‘United Nations Church of Christ’ worships during London Olympics
Blogging live from London
Did you happen to catch Usain Bolt’s record-breaking win in the 100-meter race on Sunday evening?
I saw it live, as it happened — on the BBC, in the living room of a flat some kilometers from the venue.
That’s right, I speak British now. And I’ve learned that you can only get so close to the Olympic Park area of this European capital without actually having a ticket.
But that didn’t stop me and members of the Tuscumbia Church of Christ in Alabama from having a brilliant time as we walked through the neighborhood near the venues for the 2012 Olympics. The streets are filled with sports fans bearing the flags of the U.S., Great Britain and dozens of other countries. (Needless to say, Bolt’s home nation of Jamaica is well-represented here.)
There was an equally diverse mix of nationalities at Sunday worship, hosted by the New Cross Church of Christ. The service included members of the Stratford Church of Christ and the Tuscumbia group, which just arrived after conducting a camp in Ukraine. (See our previous blog post about that.) The Alabama church has supported the New Cross church’s minister, Stephen Eusell, for 14 years.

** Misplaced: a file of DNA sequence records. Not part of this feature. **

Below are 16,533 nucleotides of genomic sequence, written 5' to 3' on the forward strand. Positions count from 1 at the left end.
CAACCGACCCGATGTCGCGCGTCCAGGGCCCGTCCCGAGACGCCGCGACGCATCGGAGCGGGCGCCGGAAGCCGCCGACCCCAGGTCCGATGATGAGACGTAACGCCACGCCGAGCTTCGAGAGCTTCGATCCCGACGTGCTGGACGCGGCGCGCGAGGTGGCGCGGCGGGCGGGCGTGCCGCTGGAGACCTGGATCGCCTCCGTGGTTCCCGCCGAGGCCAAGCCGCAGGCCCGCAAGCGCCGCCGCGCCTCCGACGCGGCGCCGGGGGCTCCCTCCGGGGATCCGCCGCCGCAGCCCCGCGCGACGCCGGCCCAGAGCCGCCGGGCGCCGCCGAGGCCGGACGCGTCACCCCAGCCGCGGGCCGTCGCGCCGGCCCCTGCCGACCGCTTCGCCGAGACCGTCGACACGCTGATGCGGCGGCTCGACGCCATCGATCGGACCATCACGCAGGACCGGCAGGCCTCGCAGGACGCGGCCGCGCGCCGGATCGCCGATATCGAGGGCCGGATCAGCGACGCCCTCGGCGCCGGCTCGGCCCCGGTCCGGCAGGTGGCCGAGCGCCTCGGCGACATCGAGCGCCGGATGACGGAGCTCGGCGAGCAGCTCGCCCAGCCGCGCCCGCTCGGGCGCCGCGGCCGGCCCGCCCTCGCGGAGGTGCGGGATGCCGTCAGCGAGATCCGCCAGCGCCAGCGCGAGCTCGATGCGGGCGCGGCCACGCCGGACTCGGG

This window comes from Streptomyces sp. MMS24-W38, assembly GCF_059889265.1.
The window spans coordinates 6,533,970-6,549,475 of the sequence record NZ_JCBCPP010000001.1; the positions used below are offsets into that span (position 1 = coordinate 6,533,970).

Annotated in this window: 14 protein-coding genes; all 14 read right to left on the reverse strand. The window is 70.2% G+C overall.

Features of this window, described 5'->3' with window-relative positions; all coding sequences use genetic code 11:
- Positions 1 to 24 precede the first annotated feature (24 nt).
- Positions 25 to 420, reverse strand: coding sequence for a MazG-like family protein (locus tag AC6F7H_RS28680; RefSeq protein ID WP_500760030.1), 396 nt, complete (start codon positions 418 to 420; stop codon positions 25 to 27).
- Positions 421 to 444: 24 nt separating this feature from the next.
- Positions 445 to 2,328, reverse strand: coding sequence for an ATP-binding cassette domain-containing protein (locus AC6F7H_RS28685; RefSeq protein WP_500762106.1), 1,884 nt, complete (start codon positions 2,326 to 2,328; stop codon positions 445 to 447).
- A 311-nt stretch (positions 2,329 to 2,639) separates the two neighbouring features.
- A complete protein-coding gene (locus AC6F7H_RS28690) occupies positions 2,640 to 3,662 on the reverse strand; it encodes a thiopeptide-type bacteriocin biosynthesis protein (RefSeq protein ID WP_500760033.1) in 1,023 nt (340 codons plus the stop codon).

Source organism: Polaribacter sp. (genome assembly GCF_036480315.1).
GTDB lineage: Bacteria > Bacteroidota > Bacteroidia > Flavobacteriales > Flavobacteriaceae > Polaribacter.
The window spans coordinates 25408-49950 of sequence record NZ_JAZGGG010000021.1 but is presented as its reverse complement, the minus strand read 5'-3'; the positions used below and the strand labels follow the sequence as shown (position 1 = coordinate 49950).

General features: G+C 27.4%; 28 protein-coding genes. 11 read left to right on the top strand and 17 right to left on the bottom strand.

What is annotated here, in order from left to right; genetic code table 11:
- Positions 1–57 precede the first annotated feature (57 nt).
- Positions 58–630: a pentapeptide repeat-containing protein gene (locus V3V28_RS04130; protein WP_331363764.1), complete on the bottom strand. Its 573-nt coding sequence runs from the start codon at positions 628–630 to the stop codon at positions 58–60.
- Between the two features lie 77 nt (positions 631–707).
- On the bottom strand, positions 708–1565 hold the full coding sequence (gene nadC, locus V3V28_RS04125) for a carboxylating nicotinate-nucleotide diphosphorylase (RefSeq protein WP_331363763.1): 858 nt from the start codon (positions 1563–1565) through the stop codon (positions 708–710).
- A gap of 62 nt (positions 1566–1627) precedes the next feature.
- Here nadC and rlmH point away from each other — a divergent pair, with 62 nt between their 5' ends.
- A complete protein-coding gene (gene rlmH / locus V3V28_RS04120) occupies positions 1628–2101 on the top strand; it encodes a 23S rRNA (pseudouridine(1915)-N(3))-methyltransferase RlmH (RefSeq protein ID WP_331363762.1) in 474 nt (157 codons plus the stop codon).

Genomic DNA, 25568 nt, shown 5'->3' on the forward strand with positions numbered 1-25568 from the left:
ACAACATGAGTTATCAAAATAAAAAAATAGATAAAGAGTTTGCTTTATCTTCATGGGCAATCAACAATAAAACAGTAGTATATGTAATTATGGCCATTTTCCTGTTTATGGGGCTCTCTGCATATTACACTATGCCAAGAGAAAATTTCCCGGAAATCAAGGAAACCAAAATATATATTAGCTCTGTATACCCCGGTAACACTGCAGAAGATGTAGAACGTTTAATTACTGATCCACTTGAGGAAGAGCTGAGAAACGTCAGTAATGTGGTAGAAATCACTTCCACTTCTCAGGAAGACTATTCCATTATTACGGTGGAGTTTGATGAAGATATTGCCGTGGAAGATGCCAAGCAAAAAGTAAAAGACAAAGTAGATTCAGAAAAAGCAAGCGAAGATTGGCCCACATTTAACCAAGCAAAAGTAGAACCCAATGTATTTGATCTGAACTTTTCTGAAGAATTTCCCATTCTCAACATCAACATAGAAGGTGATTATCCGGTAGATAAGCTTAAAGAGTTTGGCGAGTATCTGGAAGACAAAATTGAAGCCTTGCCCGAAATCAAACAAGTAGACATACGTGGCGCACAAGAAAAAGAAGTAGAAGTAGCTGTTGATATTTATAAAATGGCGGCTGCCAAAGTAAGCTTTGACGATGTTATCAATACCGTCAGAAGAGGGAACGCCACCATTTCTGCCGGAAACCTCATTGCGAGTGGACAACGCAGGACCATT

In all, 151 people gathered on the campus of Bacon’s College for worship. I met church members from the Caribbean locales — including Jamaica, Grand Cayman, Guyana and Trinidad and Tobago — African nations including Ghana and Nigeria and even a few native Brits.
“Truly, this is the United Nations Church of Christ,” said Jeff Abrams, minister for the Tuscumbia church, during his Sunday morning sermon.
“There are many champions among us,” he said, referencing the number of athletes who have gathered in London, “The most important champions are in this room.” He talked about being “champions for Christ,” referencing Hebrews 12:1-2 (my favorite biblical sports analogy, right after “David served in Saul’s court”).
The Tuscumbia group is conducting a Vacation Bible School Aug. 6-9 at St. Martin’s Community Centre in London. If you’re in town for the games, do pop in and say hi.